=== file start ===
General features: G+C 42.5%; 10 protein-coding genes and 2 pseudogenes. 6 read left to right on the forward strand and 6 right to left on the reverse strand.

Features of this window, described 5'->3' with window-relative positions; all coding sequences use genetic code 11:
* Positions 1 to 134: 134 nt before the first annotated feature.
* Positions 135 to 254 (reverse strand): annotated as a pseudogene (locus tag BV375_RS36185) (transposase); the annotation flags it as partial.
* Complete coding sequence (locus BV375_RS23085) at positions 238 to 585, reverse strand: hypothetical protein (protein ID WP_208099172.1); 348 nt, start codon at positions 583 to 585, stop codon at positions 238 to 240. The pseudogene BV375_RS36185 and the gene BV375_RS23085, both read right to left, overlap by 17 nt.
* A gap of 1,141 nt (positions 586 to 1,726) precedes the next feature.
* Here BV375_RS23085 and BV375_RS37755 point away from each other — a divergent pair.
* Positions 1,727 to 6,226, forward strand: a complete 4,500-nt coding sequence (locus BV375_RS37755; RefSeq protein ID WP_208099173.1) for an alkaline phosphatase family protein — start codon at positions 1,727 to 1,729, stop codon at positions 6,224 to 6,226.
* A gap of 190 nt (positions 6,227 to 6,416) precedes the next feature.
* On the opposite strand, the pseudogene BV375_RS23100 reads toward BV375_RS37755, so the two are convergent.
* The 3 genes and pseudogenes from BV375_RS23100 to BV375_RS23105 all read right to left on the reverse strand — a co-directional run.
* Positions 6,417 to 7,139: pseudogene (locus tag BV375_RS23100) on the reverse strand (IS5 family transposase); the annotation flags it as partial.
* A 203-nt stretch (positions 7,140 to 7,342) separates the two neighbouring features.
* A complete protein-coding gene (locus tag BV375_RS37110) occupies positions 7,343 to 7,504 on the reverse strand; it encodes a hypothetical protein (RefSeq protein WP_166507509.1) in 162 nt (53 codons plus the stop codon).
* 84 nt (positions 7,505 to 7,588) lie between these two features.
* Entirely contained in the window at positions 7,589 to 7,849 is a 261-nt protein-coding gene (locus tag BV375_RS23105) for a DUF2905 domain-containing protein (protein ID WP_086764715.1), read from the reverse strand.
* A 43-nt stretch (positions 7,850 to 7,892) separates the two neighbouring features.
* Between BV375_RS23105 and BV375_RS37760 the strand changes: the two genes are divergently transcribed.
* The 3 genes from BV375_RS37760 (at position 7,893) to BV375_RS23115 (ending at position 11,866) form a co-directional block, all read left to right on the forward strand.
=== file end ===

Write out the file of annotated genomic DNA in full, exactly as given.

General features: G+C 42.5%; 10 protein-coding genes and 2 pseudogenes. 6 read left to right on the forward strand and 6 right to left on the reverse strand.

Features of this window, described 5'->3' with window-relative positions; all coding sequences use genetic code 11:
* Positions 1 to 134: 134 nt before the first annotated feature.
* Positions 135 to 254 (reverse strand): annotated as a pseudogene (locus tag BV375_RS36185) (transposase); the annotation flags it as partial.
* Complete coding sequence (locus BV375_RS23085) at positions 238 to 585, reverse strand: hypothetical protein (protein ID WP_208099172.1); 348 nt, start codon at positions 583 to 585, stop codon at positions 238 to 240. The pseudogene BV375_RS36185 and the gene BV375_RS23085, both read right to left, overlap by 17 nt.
* A gap of 1,141 nt (positions 586 to 1,726) precedes the next feature.
* Here BV375_RS23085 and BV375_RS37755 point away from each other — a divergent pair.
* Positions 1,727 to 6,226, forward strand: a complete 4,500-nt coding sequence (locus BV375_RS37755; RefSeq protein ID WP_208099173.1) for an alkaline phosphatase family protein — start codon at positions 1,727 to 1,729, stop codon at positions 6,224 to 6,226.
* A gap of 190 nt (positions 6,227 to 6,416) precedes the next feature.
* On the opposite strand, the pseudogene BV375_RS23100 reads toward BV375_RS37755, so the two are convergent.
* The 3 genes and pseudogenes from BV375_RS23100 to BV375_RS23105 all read right to left on the reverse strand — a co-directional run.
* Positions 6,417 to 7,139: pseudogene (locus tag BV375_RS23100) on the reverse strand (IS5 family transposase); the annotation flags it as partial.
* A 203-nt stretch (positions 7,140 to 7,342) separates the two neighbouring features.
* A complete protein-coding gene (locus tag BV375_RS37110) occupies positions 7,343 to 7,504 on the reverse strand; it encodes a hypothetical protein (RefSeq protein WP_166507509.1) in 162 nt (53 codons plus the stop codon).
* 84 nt (positions 7,505 to 7,588) lie between these two features.
* Entirely contained in the window at positions 7,589 to 7,849 is a 261-nt protein-coding gene (locus tag BV375_RS23105) for a DUF2905 domain-containing protein (protein ID WP_086764715.1), read from the reverse strand.
* A 43-nt stretch (positions 7,850 to 7,892) separates the two neighbouring features.
* Between BV375_RS23105 and BV375_RS37760 the strand changes: the two genes are divergently transcribed.
* The 3 genes from BV375_RS37760 (at position 7,893) to BV375_RS23115 (ending at position 11,866) form a co-directional block, all read left to right on the forward strand.